WHAT YOU NEED TO KNOW ABOUT EMPLOYMENT LAW
As a working person in New Jersey, you are protected by a range of workplace laws. This web site will inform you about employment laws which protect your rights and what to do if they are violated.
YOUR LEGAL STATUS
Every person who works for another person/firm is an employee at will. This means that either the employee or the employer is free to end the employment relationship at any time for any reason. A worker can quit a job whenever s/he chooses; a worker can be fired for a good reason or for no reason at all. This is the basic status of workers, including temp workers.
But employment at will has been modified in some ways. When an employee receives a handbook or letter or other document describing the terms of her employment, there is a contract governing the employment. Verbal promises can also create a contract. The contract governs the employment, not the employment at will relationship. Every contract includes what are called the implied covenants (promises) of good faith and fair dealings. This means that you cannot be fired without good cause, and the employer cannot arbitrarily change other terms and conditions of your employment. It is therefore important that you keep all of the materials which are given to you by the temp agency when you register for temp work. It is also recommendable that you make a written record of any promises your employer (the temp agency or client firm) makes to you. These documents are your contract of employment with the temp agency.Make sure you keep them.
The New Jersey State Legislature and the United States Congress have also enacted laws which protect employees and change employment at will. These laws assure you a safe workplace and guarantee that you will be paid at least minimum wage and overtime in a timely fashion. The law protects you from firing or discrimination because of:
Race, religion (creed), color, nationality/national origin, ancestry Age Sex or marital status Affectional or sexual orientation; Perceived affectional/sexual orientation Organizing a union or joining work advocacy groups Whistle-blowing (complaining about unlawful workplace activities publicly)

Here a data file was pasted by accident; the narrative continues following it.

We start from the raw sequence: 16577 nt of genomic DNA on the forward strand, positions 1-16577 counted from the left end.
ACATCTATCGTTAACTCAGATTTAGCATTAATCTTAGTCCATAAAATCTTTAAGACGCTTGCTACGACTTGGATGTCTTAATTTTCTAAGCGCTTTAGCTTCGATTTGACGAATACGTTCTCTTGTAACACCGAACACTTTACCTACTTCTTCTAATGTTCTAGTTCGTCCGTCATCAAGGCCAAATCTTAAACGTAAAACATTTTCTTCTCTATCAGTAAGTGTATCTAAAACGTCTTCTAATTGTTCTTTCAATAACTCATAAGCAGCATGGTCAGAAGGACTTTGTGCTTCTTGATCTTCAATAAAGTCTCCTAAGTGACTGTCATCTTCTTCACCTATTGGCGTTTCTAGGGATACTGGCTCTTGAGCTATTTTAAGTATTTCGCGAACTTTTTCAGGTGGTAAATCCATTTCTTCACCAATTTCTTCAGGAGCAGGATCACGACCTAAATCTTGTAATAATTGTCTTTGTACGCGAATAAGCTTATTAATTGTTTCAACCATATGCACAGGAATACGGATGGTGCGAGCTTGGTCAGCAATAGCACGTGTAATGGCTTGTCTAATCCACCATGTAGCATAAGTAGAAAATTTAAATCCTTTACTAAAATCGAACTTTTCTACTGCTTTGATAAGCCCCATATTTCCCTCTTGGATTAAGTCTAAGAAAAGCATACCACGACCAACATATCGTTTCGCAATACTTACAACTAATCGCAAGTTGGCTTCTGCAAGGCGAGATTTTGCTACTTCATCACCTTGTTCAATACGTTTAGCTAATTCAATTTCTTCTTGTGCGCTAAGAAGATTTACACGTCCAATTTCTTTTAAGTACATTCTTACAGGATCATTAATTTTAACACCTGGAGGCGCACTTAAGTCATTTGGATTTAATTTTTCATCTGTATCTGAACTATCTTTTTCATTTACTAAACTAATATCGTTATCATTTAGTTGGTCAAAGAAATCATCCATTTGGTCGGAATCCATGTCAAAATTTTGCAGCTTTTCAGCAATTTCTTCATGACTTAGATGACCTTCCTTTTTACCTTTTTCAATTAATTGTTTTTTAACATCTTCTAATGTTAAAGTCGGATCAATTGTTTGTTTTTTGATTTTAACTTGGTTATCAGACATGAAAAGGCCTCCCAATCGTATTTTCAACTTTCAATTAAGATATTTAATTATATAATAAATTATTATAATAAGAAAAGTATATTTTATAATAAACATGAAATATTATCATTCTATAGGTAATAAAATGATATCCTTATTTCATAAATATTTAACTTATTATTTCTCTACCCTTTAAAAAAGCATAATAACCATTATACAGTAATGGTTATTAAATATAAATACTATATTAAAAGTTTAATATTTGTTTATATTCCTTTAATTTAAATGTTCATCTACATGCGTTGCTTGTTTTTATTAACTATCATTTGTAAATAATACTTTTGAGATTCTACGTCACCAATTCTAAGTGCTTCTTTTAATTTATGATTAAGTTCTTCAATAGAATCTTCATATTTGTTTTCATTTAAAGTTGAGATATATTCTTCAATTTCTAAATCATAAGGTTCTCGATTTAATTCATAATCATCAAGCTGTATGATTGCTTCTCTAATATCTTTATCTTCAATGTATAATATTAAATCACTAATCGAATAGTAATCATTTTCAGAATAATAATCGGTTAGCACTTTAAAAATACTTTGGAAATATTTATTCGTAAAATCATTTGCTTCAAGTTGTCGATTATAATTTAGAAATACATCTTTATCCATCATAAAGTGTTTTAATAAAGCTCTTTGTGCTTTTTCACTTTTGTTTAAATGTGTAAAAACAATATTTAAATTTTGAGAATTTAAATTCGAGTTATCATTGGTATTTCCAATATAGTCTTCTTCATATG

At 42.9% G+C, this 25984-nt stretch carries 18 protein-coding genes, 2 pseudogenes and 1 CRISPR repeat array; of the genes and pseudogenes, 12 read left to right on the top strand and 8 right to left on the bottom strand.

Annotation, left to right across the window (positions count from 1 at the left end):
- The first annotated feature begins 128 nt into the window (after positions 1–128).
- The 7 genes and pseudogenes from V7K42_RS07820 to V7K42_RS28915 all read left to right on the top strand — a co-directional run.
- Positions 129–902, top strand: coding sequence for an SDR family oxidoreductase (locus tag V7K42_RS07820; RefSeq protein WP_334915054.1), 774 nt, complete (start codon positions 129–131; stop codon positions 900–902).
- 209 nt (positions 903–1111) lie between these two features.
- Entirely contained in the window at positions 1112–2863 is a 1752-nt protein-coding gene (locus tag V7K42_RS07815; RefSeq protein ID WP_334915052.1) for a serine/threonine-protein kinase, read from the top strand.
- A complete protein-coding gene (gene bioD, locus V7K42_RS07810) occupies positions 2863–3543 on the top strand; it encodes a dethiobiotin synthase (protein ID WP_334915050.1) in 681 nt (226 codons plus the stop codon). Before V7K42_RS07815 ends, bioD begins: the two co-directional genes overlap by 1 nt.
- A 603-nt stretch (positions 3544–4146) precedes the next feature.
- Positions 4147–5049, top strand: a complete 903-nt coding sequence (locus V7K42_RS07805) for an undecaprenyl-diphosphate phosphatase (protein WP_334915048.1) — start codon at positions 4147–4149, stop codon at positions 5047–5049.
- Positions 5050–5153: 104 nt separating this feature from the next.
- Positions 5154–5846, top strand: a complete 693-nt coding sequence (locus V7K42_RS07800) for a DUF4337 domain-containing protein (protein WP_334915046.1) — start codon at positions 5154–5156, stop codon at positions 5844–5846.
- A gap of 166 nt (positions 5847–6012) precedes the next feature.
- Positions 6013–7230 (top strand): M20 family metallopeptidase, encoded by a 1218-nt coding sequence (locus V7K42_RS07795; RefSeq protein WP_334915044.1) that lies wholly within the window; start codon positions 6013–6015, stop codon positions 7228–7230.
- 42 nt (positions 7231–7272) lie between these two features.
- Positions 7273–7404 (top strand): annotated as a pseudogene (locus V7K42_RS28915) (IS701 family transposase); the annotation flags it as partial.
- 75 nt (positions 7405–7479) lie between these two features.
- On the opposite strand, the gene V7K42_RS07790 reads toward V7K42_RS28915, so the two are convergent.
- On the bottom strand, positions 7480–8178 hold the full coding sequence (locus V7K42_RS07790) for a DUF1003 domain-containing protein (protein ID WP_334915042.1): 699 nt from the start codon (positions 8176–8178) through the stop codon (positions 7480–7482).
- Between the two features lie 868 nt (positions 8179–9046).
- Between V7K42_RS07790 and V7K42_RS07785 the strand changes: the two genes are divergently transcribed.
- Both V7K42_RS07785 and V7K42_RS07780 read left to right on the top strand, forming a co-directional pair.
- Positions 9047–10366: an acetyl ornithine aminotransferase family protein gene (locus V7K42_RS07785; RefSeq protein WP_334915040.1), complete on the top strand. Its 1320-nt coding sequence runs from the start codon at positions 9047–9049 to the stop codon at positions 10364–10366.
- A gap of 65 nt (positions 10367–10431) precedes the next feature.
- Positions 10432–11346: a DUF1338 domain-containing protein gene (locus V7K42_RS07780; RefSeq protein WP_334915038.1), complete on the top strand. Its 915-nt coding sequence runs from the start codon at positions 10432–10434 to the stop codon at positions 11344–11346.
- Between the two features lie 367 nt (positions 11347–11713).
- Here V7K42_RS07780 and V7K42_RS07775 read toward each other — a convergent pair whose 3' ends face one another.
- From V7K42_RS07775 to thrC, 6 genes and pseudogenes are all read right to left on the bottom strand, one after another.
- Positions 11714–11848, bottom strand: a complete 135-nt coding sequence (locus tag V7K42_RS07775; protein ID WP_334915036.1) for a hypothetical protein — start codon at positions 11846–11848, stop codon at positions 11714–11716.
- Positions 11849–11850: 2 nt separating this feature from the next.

Laws that protect workers are harder to enforce when it comes to temp workers. Temps are technically employed by the temp agency, not the client firm. Even though temps go to work at the office of the client firm, temps are still paid employees of the temp agency, not the client firm. And it is understood that every temporary job can end at any time: it is temporary. So even if an assignment quickly ends illegally, a client firm or temp agency can claim that they simply no longer need the temp. But there are some provisions of law which an employer cannot easily evade.
The New Jersey Consumer Fraud Act requires temp agencies to give workers copies of all signed documents. It also prohibits bait and switch routines, false advertising, and other frauds. If you are sent out on an assignment and it turns out the pay or the conditions of employment are not what you were told/promised; or if you are sent on a temp-to-hire/temp-to-perm assignment and it turns out be only temporary; or if you register with a temp agency because of a newspaper help wanted ad which promises temp-to-perm, and the promise proves to be false, then the temp agency has committed fraud according to the Consumer Fraud Act.
New Jersey law licenses temp agencies to provide workers for a firm's temporary, excess, or special work load. We believe it is a common and growing fraud to place temp workers in permanent long-term temping jobs (commonly referred to as perma-temping) without ever converting them to regular employees. Employers do this in order to avoid the cost of benefits. This exploitative practice is expedited by contracts between temp agencies and client firms that often include on-site supervisors from the temp agency. The employer hires temps and then replaces them every six months or so, even if they do a good job.
If a job is in truth a permanent job, every time a temp is replaced in that job, that temp has been wrongfully discharged. And both the temp agency and the client firm has violated the Consumer Fraud Act. If you have been victimized by this practice and you would like to do something about it, contact us. We intend to stop this abuse.